Hamajan Mountains
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"…The monks calmly accepted my presence, almost as if my arrival in this remote mountain valley had been preordained instead of being the result of blind chance. And soon, I began to adhere to their customs, dress like they did, eat like they did, and take turns at the ubiquitous prayer wheels like they did…
[…] I don't know how long this timeless, dreamlike existence continued, though it must have been many months. But a small part within me never felt comfortable here, and its whispers became louder over time. I still had things to do and places to explore! So one day, I gathered my equipment and some supplies and set out again. The monks did not move to stop me, though the abbot shook his head and sadly told me that one day I would understand that my path would only lead me to more suffering…"
- Hermann Hasse, The Roof of the World, Neuer Weltverlag (1412)

Population: 3,756,480 (humans 71%, dwarves 12%, hobgoblins 7%, surathi 6%, goblins 3%)
Government: Varies by kingdom

This mighty mountain range boasts the tallest peaks in the world, with some of them topping 30,000 feet. Yet in its remote valleys and hidden plateaus ancient civilizations thrive that seemingly have changed little over the millenniums…



Life and Society

A large number of small, feudal kingdoms are spread over the multitude of mountain valleys. Yet the ultimate authority in this mountain range does not lie with the local kings, or the priests venerating a variety of gods, but the monastic orders who protect the villagers and are given tribute in turn.

Government and Politics

Groups and Organizations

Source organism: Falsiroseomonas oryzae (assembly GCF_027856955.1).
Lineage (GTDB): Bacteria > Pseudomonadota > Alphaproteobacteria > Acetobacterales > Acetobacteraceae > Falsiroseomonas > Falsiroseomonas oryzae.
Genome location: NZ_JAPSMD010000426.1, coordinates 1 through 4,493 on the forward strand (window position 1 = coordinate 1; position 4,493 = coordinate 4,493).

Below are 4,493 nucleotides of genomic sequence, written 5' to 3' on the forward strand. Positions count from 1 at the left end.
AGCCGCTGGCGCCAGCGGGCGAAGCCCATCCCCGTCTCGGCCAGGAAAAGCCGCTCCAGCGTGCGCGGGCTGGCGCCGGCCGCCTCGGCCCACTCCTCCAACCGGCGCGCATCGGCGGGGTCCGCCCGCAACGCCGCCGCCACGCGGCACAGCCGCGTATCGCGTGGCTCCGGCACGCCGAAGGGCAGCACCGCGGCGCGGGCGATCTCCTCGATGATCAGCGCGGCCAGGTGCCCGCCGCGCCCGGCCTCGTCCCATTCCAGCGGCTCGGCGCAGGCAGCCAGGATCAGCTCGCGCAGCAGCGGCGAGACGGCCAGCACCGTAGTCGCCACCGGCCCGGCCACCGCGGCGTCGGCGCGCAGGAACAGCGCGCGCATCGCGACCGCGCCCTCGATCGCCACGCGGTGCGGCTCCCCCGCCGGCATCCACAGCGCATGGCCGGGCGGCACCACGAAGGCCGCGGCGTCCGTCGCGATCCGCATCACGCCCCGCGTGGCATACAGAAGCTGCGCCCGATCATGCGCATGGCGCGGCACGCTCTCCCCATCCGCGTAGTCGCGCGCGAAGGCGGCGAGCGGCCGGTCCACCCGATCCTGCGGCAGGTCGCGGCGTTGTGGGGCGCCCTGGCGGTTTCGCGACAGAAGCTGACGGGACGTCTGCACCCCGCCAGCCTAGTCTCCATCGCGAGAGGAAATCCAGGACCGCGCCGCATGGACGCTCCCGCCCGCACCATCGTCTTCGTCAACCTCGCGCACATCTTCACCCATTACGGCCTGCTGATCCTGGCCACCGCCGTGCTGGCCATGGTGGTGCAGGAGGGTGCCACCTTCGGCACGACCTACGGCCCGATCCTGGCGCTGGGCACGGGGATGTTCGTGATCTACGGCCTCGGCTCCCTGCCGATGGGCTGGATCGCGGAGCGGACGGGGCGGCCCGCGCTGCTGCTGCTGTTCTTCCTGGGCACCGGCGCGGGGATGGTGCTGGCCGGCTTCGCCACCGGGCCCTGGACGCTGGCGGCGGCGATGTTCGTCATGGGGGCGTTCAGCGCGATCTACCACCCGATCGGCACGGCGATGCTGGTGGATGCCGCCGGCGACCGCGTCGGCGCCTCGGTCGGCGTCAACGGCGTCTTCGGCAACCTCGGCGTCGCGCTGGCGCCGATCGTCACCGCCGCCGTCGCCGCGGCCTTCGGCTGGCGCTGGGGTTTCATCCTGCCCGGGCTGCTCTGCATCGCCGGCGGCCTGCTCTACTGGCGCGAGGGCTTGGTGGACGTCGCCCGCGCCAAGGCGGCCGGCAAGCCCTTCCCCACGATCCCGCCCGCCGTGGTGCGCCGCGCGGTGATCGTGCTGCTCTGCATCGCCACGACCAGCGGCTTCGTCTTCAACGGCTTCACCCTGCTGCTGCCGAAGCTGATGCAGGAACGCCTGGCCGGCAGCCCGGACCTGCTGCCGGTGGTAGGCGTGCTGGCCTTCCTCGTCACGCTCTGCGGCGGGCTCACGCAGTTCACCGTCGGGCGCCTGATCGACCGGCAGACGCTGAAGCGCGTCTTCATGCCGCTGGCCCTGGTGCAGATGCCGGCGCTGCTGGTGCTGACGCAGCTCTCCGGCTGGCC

An oddity of the mountain range is that the priests of the various gods are not the highest religious authority of the land. They are mostly village priests and keepers of small shrines, respected people to whom the villagers turn in time of need. But above all are the monks, who mostly live in remote monasteries but who are considered to be the most enlightened of all men. They teach that human souls are trapped in this world, doomed to eventually be born again in this world of suffering. Through steady meditation and exercise, the monks are trying to break this circle of reincarnation by ending all desire and becoming one with the universal nothingness. Most people are in awe of the monks and their supernatural powers - though ultimately, the priests of the gods are closer to their immediate, worldly concerns.

Important NPCs

Major Geographical Features

Important Towns and Cities

Important Sites

Regional History

See Also

Adventure Ideas

Designer's Notes & Resources

The Urbis equivalent of Tibet (and the Himalaya mountains in general), complete with late 19th/early 20th century western romanticism about it. Given the overall narrative of Western media, we are primed to like the Tibetans more than the Chinese in their conflict, but I want to avoid portraying one side as significantly more sympathetic when it comes to their Urbis counterparts.


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